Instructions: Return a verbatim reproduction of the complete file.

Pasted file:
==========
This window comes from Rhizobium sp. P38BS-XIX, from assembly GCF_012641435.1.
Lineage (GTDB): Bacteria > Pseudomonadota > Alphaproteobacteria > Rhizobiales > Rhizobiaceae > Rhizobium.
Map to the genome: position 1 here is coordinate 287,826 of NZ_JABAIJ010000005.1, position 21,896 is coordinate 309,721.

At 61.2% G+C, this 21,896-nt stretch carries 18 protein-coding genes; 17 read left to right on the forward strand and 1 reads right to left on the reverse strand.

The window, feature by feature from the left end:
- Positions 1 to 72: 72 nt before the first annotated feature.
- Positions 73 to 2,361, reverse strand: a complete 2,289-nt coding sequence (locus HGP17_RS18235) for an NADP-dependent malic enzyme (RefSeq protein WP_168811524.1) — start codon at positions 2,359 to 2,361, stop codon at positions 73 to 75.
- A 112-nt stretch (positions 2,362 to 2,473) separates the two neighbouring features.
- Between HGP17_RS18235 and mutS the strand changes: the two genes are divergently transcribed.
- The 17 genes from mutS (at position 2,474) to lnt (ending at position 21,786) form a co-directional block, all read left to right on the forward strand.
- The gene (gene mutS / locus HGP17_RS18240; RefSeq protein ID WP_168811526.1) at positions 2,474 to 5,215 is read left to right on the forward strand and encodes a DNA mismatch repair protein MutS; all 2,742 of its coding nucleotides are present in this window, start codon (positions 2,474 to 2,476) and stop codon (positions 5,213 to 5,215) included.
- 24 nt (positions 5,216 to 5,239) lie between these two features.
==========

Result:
This window comes from Rhizobium sp. P38BS-XIX, from assembly GCF_012641435.1.
Lineage (GTDB): Bacteria > Pseudomonadota > Alphaproteobacteria > Rhizobiales > Rhizobiaceae > Rhizobium.
Map to the genome: position 1 here is coordinate 287,826 of NZ_JABAIJ010000005.1, position 21,896 is coordinate 309,721.

At 61.2% G+C, this 21,896-nt stretch carries 18 protein-coding genes; 17 read left to right on the forward strand and 1 reads right to left on the reverse strand.

The window, feature by feature from the left end:
- Positions 1 to 72: 72 nt before the first annotated feature.
- Positions 73 to 2,361, reverse strand: a complete 2,289-nt coding sequence (locus HGP17_RS18235) for an NADP-dependent malic enzyme (RefSeq protein WP_168811524.1) — start codon at positions 2,359 to 2,361, stop codon at positions 73 to 75.
- A 112-nt stretch (positions 2,362 to 2,473) separates the two neighbouring features.
- Between HGP17_RS18235 and mutS the strand changes: the two genes are divergently transcribed.
- The 17 genes from mutS (at position 2,474) to lnt (ending at position 21,786) form a co-directional block, all read left to right on the forward strand.
- The gene (gene mutS / locus HGP17_RS18240; RefSeq protein ID WP_168811526.1) at positions 2,474 to 5,215 is read left to right on the forward strand and encodes a DNA mismatch repair protein MutS; all 2,742 of its coding nucleotides are present in this window, start codon (positions 2,474 to 2,476) and stop codon (positions 5,213 to 5,215) included.
- 24 nt (positions 5,216 to 5,239) lie between these two features.